KANSAS CITY, Mo. — Playing on the Monday Night Football stage brought out the best and worst of the Chiefs. They played perhaps their best game of the season Monday night in Pittsburgh, taking a lead for the first time before losing 16-13 in overtime to the Steelers.
They also felt compelled to dance and celebrate on national television, something that cost them one 15-yard penalty at a crucial point in the game and could have cost them more.
Coach Romeo Crennel said he wasn’t sure whether playing on national TV caused the Chiefs to turn into entertainers as well as football players.
“I have no idea,” Crennel said. “It was a surprise to me to see some of those celebrations, per se. The rules are explicit about no celebrating, particularly group celebrations. You cannot have those. Our guys, they know the rules and they should not have done it. I will talk to my players about that and I don’t expect it to happen again.”
The 1-8 Chiefs have played two straight nationally televised, prime-time games but will play in relative anonymity for the rest of the season. They play against Cincinnati at noon on Sunday at Arrowhead Stadium in the first of three straight home games.
Several players, including captains Derrick Johnson and Eric Berry, were guilty of a group celebration against NFL rules in the third quarter. They were celebrating an apparent fumble on a third down by Pittsburgh quarterback Byron Leftwich that Justin Houston returned for a touchdown that would have put the Chiefs ahead 17-10.
The play was ruled an incomplete pass instead after a video review, but the Chiefs penalty for unsportsmanlike conduct stood and the Steelers kept the ball with a fresh set of downs and the extra 15 yards.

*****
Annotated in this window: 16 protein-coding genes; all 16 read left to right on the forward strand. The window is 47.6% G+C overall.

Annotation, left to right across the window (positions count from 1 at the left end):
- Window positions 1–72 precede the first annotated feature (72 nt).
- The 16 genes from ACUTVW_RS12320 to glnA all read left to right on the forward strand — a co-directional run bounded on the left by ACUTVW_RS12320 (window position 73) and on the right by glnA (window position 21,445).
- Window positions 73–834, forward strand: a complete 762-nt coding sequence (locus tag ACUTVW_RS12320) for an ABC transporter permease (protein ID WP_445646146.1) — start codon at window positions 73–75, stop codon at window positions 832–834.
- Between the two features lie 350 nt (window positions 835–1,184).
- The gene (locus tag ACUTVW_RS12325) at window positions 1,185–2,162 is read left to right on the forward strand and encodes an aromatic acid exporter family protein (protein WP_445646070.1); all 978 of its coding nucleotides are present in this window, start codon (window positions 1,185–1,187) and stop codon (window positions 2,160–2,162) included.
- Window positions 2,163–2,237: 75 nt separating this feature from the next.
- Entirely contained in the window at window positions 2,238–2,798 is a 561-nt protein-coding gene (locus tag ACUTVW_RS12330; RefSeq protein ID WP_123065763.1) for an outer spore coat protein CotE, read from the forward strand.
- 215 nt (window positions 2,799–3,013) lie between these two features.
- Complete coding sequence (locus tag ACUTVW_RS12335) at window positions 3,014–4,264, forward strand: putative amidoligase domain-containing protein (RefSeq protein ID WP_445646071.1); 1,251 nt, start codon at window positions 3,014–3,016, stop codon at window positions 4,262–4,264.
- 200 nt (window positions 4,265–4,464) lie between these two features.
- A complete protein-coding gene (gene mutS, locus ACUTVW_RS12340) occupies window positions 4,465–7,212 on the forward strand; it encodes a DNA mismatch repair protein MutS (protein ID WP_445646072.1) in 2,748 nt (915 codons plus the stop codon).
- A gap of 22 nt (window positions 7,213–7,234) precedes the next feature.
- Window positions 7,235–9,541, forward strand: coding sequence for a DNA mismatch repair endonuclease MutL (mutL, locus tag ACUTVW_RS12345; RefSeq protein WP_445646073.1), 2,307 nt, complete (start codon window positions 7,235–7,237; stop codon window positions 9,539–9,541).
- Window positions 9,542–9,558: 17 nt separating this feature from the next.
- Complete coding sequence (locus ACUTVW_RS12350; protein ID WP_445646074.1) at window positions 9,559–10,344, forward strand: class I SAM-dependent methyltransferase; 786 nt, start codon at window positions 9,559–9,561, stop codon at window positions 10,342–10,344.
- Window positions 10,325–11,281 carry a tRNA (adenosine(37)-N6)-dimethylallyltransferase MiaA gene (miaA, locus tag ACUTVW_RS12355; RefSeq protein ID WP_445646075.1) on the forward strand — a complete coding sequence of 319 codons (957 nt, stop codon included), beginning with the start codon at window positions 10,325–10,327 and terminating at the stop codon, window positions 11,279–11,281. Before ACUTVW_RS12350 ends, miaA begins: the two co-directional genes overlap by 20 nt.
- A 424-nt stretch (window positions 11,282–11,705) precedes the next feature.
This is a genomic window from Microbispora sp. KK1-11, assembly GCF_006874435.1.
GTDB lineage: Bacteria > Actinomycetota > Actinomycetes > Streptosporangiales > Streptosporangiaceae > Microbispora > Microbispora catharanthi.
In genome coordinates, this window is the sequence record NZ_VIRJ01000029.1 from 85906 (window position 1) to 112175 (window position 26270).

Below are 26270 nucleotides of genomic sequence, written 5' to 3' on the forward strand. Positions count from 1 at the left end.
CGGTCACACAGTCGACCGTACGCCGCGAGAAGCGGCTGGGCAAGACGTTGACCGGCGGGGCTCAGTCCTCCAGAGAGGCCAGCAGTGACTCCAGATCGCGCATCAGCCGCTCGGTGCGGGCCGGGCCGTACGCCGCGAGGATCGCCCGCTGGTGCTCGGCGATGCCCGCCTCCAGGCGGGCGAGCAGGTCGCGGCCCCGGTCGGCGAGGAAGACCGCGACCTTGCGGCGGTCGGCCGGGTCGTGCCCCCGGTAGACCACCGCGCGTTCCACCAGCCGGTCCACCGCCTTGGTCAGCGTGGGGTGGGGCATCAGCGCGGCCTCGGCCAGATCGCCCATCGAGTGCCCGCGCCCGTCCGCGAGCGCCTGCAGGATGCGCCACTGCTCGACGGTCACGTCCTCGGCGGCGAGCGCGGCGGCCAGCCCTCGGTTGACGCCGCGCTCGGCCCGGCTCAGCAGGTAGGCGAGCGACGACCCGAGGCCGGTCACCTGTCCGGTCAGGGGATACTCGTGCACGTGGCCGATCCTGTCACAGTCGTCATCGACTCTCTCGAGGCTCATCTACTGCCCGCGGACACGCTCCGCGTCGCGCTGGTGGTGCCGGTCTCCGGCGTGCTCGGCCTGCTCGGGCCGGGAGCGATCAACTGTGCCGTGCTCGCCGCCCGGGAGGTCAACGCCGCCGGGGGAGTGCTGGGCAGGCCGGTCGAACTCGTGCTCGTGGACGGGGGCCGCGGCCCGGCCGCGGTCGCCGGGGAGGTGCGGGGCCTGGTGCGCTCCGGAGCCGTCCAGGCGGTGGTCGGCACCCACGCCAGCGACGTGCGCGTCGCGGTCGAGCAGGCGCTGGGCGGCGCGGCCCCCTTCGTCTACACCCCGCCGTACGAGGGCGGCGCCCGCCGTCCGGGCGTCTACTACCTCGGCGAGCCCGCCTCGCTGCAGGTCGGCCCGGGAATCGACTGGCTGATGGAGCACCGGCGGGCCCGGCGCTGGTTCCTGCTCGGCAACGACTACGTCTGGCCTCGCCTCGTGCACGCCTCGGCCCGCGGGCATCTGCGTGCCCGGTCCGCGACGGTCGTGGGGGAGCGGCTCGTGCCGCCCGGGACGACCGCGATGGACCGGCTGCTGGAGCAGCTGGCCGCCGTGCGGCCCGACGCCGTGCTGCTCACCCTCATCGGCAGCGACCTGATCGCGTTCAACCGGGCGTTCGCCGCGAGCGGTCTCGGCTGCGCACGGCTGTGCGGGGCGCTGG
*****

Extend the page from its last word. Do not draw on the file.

Dwayne Bowe could have been penalized for taunting on his apparent touchdown catch, also in the third quarter, that was nullified by a holding infraction by Branden Albert. Bowe wasn’t penalized, but that penalty would also have stood even though his touchdown was called back.
“We had some penalties that were really uncharacteristic of the guys on this team,” Crennel said. “They were celebrating and dancing and those kinds of things. With the record we have, we really can’t afford to be dancing or anything like that. Our focus should be on trying to play good football and trying to do everything to help the team win and not do things that cost the team field position and give a good opponent some momentum and those kinds of things.
“I do have a young team and I keep mentioning that all the time. Young guys do make young mistakes. We’re going to educate those guys about their actions … and then we’re going to eliminate it.”
Crennel last week said he would bench players who commit turnovers during games. Asked if he would do the same for players who dance and celebrate, he said, “I’m going to emphasize to those guys that those kinds of penalties are hurtful to the team and that we don’t need them, and then we will see whether we sit them or not.”
Crennel said he hadn’t decided whether Brady Quinn or Matt Cassel would quarterback the Chiefs against Cincinnati. Quinn said after Monday night’s game that he had been cleared to play after his recent concussion, but Crennel indicated he hadn’t heard that and wasn’t ready to make his decision.
“Brady said he is ready to go, and I’m sure he’s excited about the possibility but at this point he’s not officially cleared so I can’t make a determination until I can find out exactly what the prognosis is for him,” Crennel said. “That’s what I’ll do. I’ll find out and we’ll go from there.”
Crennel said wide receiver Jon Baldwin was still being evaluated for what he called a head and neck injury he suffered against the Steelers. Three other players could be impacted by injuries against the Bengals: defensive lineman Dontari Poe (knee), guard Jon Asamoah (hand) and tight end Jake O’Connell (high ankle sprain).